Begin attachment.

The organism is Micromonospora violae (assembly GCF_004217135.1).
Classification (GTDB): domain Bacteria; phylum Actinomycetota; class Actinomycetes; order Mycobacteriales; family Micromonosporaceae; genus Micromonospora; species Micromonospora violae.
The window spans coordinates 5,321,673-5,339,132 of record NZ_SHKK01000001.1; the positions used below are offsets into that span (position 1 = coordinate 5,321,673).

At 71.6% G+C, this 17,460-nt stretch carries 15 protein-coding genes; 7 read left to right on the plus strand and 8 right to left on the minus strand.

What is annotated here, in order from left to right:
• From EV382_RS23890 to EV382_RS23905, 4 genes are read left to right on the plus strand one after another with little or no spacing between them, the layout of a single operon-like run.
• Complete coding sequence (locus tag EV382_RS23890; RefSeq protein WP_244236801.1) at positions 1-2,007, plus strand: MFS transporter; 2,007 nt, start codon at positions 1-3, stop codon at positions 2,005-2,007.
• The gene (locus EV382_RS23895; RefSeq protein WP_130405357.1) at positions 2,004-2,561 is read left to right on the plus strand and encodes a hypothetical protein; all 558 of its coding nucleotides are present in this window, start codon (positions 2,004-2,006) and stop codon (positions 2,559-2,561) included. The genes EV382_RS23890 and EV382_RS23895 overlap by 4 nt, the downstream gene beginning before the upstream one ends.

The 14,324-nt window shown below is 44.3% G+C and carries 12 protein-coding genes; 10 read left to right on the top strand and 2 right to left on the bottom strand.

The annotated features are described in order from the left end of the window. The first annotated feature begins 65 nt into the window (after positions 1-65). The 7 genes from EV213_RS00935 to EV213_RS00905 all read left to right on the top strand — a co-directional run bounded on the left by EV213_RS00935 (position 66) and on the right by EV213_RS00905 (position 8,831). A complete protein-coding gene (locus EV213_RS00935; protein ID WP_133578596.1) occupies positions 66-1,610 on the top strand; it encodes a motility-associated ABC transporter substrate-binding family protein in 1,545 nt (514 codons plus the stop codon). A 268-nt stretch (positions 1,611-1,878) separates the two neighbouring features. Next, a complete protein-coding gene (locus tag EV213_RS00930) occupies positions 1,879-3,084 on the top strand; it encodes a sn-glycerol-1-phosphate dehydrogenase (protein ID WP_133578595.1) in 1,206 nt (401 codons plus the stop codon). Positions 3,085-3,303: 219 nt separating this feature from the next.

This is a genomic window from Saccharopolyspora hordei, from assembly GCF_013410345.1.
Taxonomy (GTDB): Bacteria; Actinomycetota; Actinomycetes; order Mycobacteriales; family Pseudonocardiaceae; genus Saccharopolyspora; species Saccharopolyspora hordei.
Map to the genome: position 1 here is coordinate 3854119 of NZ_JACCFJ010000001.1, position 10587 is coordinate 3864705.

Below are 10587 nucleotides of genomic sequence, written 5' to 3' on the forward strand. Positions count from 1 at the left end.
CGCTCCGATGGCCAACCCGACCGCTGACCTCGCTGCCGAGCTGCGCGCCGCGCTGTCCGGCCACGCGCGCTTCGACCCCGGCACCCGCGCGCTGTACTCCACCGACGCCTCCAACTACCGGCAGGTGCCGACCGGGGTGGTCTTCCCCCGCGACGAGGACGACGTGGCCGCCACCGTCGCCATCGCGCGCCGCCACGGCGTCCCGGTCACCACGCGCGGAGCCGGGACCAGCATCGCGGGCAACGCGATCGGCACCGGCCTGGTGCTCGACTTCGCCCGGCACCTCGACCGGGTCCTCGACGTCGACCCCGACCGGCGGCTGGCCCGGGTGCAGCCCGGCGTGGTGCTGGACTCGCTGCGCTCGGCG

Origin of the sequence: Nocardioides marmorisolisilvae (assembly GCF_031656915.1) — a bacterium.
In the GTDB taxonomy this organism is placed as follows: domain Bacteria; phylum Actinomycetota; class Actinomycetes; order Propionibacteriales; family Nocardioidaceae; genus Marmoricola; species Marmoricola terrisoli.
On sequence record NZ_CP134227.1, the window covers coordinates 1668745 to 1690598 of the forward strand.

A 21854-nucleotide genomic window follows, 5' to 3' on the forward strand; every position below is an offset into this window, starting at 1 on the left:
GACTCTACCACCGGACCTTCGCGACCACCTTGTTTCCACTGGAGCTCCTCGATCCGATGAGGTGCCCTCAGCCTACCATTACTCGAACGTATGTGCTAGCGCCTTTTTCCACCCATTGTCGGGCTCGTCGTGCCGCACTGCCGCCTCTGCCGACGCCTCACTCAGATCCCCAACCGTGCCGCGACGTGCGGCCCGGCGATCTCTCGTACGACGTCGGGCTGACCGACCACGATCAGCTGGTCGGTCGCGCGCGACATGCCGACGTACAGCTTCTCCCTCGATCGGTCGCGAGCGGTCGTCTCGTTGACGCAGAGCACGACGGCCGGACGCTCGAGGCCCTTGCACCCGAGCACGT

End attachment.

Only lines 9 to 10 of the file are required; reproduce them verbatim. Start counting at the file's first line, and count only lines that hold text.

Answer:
The 14,324-nt window shown below is 44.3% G+C and carries 12 protein-coding genes; 10 read left to right on the top strand and 2 right to left on the bottom strand.

The annotated features are described in order from the left end of the window. The first annotated feature begins 65 nt into the window (after positions 1-65). The 7 genes from EV213_RS00935 to EV213_RS00905 all read left to right on the top strand — a co-directional run bounded on the left by EV213_RS00935 (position 66) and on the right by EV213_RS00905 (position 8,831). A complete protein-coding gene (locus EV213_RS00935; protein ID WP_133578596.1) occupies positions 66-1,610 on the top strand; it encodes a motility-associated ABC transporter substrate-binding family protein in 1,545 nt (514 codons plus the stop codon). A 268-nt stretch (positions 1,611-1,878) separates the two neighbouring features. Next, a complete protein-coding gene (locus tag EV213_RS00930) occupies positions 1,879-3,084 on the top strand; it encodes a sn-glycerol-1-phosphate dehydrogenase (protein ID WP_133578595.1) in 1,206 nt (401 codons plus the stop codon). Positions 3,085-3,303: 219 nt separating this feature from the next.